Given a fortnight longer, during which he remained master of himself instead of a young fool with a smashed temperament, and the unfledged woman in her, whose subtle projection he had witnessed during that moment of his capitulation, would have recognized him as her mate; as for the moment she had in his arms.
Not the least of his ordeals during those last days was the inevitable call on Gora Dwight. He felt like a cad, after what she had been to him at the end of an appalling experience, to have let, nearly three weeks go by with no apparent recognition of her existence. But he had been unable to find a messenger, there was no post; and then, after his ill-starred visit to Rincona, he had forgotten her until his final visit to the undertaker; when she had seemed to stand, an indignant and reproachful figure, at the head of the casket.
He had a note in his pocket and hoped she would be out. But she opened the door herself, and her dark face, thinner than he recalled it, flushed and then turned pale. But she said calmly as she extended her hand: "Come in. I wondered what had become of you." "I'm sorry. But--perhaps--you can understand--it was not easy for me to come here!"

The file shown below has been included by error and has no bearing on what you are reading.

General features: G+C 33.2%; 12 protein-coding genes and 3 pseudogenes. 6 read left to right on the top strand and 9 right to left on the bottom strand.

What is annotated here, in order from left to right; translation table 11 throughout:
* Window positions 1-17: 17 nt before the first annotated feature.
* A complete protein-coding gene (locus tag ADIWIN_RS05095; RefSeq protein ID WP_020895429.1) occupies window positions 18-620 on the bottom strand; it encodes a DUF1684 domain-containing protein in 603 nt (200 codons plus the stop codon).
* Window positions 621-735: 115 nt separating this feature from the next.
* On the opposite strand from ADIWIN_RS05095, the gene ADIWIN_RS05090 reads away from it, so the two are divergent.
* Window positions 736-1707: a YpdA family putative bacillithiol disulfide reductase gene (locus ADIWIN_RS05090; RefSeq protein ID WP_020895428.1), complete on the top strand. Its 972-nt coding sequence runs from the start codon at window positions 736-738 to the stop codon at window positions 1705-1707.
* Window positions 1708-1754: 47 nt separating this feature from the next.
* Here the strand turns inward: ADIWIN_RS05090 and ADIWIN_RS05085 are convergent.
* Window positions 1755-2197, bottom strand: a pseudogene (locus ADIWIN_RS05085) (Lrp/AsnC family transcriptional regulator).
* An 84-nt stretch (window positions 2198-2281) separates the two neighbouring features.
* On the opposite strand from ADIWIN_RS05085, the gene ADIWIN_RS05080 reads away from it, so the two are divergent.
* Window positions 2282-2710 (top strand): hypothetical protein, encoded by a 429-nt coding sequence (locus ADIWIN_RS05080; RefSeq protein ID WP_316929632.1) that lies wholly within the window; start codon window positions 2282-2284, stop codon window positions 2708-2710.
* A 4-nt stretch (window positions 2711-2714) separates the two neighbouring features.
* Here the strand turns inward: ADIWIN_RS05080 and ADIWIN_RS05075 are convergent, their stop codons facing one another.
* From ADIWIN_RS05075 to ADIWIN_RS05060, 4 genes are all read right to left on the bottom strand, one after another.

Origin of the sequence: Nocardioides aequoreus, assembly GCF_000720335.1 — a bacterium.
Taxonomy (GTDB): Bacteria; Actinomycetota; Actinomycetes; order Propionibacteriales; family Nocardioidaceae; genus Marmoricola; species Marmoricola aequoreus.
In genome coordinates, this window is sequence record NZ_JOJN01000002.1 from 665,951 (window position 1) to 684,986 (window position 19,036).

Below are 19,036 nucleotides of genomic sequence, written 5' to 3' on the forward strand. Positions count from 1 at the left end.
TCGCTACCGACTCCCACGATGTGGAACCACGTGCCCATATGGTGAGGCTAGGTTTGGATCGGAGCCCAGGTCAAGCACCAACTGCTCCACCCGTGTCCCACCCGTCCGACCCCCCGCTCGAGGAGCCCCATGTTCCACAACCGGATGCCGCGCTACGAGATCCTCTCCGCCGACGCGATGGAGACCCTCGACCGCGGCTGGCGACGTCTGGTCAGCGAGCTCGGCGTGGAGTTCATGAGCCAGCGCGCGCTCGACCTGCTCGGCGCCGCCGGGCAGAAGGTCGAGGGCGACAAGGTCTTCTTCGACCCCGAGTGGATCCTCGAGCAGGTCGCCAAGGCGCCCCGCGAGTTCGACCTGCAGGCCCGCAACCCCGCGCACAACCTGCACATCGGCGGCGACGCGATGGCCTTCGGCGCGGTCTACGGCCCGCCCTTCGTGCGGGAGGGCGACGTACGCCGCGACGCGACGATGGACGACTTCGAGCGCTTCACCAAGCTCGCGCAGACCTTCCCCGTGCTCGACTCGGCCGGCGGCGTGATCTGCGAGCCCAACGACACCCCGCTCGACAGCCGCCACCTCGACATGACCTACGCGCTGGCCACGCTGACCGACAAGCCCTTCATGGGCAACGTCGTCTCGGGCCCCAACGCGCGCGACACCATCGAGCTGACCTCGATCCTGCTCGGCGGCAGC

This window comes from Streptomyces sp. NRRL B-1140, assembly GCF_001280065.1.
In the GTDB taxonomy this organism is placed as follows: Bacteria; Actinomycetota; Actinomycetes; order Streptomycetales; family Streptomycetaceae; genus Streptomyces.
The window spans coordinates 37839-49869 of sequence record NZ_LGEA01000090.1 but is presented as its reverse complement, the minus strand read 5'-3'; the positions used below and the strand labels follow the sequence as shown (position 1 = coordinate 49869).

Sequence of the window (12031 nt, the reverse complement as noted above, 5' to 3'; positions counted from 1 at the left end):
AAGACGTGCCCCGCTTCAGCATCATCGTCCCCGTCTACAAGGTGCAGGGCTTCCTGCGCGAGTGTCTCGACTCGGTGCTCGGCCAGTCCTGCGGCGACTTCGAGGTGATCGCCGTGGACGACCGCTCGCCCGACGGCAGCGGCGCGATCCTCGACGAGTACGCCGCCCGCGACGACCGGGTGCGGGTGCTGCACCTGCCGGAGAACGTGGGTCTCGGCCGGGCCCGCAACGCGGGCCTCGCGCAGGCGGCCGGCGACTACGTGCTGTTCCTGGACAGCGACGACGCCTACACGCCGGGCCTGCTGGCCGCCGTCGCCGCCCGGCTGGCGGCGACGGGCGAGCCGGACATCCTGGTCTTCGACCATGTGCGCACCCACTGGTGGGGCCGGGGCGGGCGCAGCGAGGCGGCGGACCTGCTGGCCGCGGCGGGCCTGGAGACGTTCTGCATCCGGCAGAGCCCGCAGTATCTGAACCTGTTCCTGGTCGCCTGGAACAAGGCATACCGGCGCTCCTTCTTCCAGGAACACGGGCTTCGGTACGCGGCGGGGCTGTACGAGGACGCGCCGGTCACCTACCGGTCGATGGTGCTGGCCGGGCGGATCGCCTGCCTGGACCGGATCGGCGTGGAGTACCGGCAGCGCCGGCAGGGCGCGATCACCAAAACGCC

"Of course. Come up to my diggings."
He followed her up to the attic studio, where as before he took the easy chair and accepted one of her cigarettes; which he professed to be grateful for as his were exhausted and every decent brand in town had gone up in smoke.
Gora was deeply disappointed that she had received no warning of his call, for she possessed an extremely becoming and richly embroidered silk Chinese costume, as red as the flames that had devoured Chinatown a few days after she had bought it at a bankrupt sale. She had put it on every afternoon for a week, hoping and expecting that he would call; and now that she had on her second-best tailored suit, and a darned if immaculate shirtwaist, he had chosen to turn, up!...But at least the lapels of the jacket had recently been faced with red, and it curved closely over her beautiful bust. Moreover, she had just finished rearranging the masses of her rich brown hair when the bell rang.